Support for a visiting professor plus an off-the-cuff remark have led an Arizona State University (ASU) researcher to develop what could be the Holy Grail solution to speeding up the end-to-end process of metal 3D printing.
Owen Hildreth, ASU assistant professor of 3D Nanofabrication, was developing new approaches to reactive silver ink production when he thought he’d sit in on talks regarding the soon-to-be-opened ASU Polytechnic Manufacturing Research and Innovation Hub. One of the speakers, Timothy Simpson, was describing the practical challenges of setting up an additive manufacturing (AM) lab.
Inspiration Meets Timing
As a research professor at Pennsylvania State University’s Center for Innovative Materials Processing through Direct Digital Deposition, Simpson had a particular interest in working with metals. And, as anyone who works with metal AM knows, support structures (especially necessary for heat-conduction and anchoring in powder-bed systems), require time-consuming hand-work to cut and smooth off. During his talk, Simpson casually mentioned, “If anyone knows of a water-soluble metal we could use for metal AM support structures, talk to me afterwards.”
For reference, Stratasys, one of the power-house 3D printing companies for thermoplastic applications, developed a dissolvable support methodology some years ago. With the company’s Fused Deposition Modeling (FDM) filament systems, the equipment deposits ABS material for the part itself and dissolvable PLA for the supports. An analogous approach has yet to be discovered for metals, despite almost 30 years of work in the area.
Hildreth says his immediate response was, “Well, any metal could be dissolved if you control the local chemical environment — it’s just the oxide surface layer (produced regardless of the specific AM metal technology) that gets in the way.” And he thought he could get around the oxide problem using principles of sacrificial anodes such as those used to protect stainless steel ships’ hulls from corrosion — let something else take the brunt of the effect.
Taking an Electrochemical, Not Mechanical, Approach
Combining a mechanical engineering degree (applied to five years’ work in the 2D printing industry) with a Ph.D. in nanofabrication materials engineering, Hildreth just may have been in the perfect position to bring a fresh perspective to the metal support problem. In contrast to the use of mechanical tools such as wire-EDM equipment, his concept would cause certain areas of a metal AM part to react chemically when immersed in a corrosive solution. The goal was to produce controlled degradation that would literally eat away the supports but leave the actual part virtually intact.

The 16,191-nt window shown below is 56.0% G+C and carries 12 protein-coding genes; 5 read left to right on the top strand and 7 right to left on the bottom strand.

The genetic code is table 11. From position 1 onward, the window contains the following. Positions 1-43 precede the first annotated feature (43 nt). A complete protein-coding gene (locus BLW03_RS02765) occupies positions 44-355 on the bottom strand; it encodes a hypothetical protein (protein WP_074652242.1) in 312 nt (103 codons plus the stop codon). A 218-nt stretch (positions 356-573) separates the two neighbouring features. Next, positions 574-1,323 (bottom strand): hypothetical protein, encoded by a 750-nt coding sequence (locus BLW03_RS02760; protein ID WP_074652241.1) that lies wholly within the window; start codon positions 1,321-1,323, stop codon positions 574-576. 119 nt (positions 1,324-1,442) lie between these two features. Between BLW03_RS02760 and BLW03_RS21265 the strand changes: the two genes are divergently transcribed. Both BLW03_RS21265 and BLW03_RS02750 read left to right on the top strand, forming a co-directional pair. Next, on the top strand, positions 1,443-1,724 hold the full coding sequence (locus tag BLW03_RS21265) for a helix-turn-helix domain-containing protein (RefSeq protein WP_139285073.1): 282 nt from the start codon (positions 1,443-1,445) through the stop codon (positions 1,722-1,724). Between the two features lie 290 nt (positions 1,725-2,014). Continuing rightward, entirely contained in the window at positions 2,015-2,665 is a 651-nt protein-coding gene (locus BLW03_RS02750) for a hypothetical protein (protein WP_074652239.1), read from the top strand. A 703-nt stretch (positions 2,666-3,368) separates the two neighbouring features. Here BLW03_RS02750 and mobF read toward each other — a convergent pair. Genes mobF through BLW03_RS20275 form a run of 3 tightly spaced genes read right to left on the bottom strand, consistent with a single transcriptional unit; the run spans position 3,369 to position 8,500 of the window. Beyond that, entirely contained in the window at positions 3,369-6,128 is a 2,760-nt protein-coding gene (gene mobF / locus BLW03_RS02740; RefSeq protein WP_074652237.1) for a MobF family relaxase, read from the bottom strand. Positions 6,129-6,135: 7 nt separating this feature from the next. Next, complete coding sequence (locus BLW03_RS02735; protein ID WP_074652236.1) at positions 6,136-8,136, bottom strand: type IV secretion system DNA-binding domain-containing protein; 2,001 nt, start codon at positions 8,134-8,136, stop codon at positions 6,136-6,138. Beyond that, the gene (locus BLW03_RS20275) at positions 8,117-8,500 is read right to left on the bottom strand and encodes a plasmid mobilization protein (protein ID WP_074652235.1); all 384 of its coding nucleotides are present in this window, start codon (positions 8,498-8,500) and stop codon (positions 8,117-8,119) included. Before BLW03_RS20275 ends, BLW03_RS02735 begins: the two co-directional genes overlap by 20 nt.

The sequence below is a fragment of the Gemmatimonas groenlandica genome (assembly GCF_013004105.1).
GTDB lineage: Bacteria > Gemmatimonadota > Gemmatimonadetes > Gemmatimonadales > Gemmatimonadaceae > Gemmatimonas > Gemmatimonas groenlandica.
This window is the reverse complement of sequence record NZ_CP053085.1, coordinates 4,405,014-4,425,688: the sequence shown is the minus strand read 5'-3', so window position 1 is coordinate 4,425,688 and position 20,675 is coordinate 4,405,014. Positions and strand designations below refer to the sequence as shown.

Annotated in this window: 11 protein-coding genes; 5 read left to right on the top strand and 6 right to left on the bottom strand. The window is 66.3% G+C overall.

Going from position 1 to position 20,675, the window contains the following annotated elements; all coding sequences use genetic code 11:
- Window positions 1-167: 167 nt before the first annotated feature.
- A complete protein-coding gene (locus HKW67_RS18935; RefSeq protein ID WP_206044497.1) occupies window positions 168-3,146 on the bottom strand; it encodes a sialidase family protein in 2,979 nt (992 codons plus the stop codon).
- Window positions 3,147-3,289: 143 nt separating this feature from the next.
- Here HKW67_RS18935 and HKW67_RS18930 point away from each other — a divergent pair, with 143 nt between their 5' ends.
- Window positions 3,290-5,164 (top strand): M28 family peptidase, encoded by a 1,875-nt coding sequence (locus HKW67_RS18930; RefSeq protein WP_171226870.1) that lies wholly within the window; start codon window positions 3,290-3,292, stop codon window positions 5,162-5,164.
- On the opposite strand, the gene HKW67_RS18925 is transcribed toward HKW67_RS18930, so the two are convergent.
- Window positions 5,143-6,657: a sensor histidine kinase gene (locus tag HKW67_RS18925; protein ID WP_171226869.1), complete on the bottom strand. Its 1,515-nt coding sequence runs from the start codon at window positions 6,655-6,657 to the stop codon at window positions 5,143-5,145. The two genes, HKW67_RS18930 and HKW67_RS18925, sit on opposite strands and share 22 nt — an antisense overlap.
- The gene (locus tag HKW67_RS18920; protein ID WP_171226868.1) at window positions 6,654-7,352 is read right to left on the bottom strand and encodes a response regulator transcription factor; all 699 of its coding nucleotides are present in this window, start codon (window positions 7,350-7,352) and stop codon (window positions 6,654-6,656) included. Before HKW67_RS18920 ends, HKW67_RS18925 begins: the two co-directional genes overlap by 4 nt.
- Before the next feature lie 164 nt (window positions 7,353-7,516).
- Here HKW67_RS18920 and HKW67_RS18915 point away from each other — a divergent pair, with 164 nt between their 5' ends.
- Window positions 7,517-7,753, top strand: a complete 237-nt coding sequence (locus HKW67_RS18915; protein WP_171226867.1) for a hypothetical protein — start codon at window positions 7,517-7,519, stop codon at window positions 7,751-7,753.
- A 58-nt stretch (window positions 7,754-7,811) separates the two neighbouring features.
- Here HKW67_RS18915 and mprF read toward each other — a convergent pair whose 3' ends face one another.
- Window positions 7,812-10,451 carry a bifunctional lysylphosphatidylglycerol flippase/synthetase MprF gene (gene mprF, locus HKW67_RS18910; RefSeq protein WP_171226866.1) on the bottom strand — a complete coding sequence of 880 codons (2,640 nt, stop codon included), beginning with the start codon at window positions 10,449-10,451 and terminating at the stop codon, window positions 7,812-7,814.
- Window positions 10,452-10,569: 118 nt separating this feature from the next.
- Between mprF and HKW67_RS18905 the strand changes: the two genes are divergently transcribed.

Hildreth worked with several test scenarios. He first asked Simpson to produce a 1-in. stainless steel arch with carbon steel supports in the opening, built on the Pennsylvania State University’s Optomec Direct Metal Deposition system. (That system can create parts using more than one material.) A nitric acid solution used with bubbling O2 to encourage oxidation, controlled by a saturated hydrogen electrode, successfully etched away just the carbon steel.
However, because multi-material 3D printing systems are not yet widely available, Hildreth also investigated ways to selectively remove the supports of powder-bed-type metal AM parts. Starting with a simple design for demonstration — a small 17-4 stainless steel cylinder 3D-printed with a single row of 100-micron-diameter needle-like supports — he tested two possible approaches.
In the first one, termed direct dissolution, the part was heat-treated (annealed) while packed with sodium ferrocyanide; this step precipitated out much of the protective chromium carbide, rendering the no-longer-stainless steel susceptible to chemical etching. The latter process was successful, but the part itself experienced significant etching, which continued the longer the part was allowed to sit in the solution.
Drastically Reducing Post-Processing Time
To make the process less time-sensitive (self-terminating), Hildreth introduced a sensitizing agent, sodium hexacyanoferrate, during the post-print annealing step. At high temperatures, this chemical decomposes to give off carbon and nitrogen that diffuses into the stainless steel part to effectively turn the top 100 to 200 microns into carbon steel instead of stainless steel. Since the supports are only around 125 microns thick, they are completely “sensitized” while only a thin shell of the actual component is transformed. By applying the right bias voltage and chemistry, the supports become subject to anodic corrosion while the part itself takes on the role of a cathode and remains protected.
A more intricate design of interlocking stainless steel rings, fabricated on an EOS laser-sintered powder-bed system presented a good test, with its nest of densely packed vertical supports. After seven hours of etching the parts, the components broke free from their supports; this may seem like a long time, but traditional machining would have taken 32 to 40 hours to do the same.
With machine shop rates typically running $30 to $100/hour, this mostly unattended, self-terminating process represents a significant savings in terms of cost, time and complexity.
Hildreth’s work was recently featured in 3D Printing and Additive Manufacturing (see “Dissolvable Supports in Powder Bed Fusion-Printed Stainless Steel,” Vol. 4, No. 1 2017 for more details). He is currently seeking funding to refine the process and extend it to other metals using different sensitizing solutions and process parameters.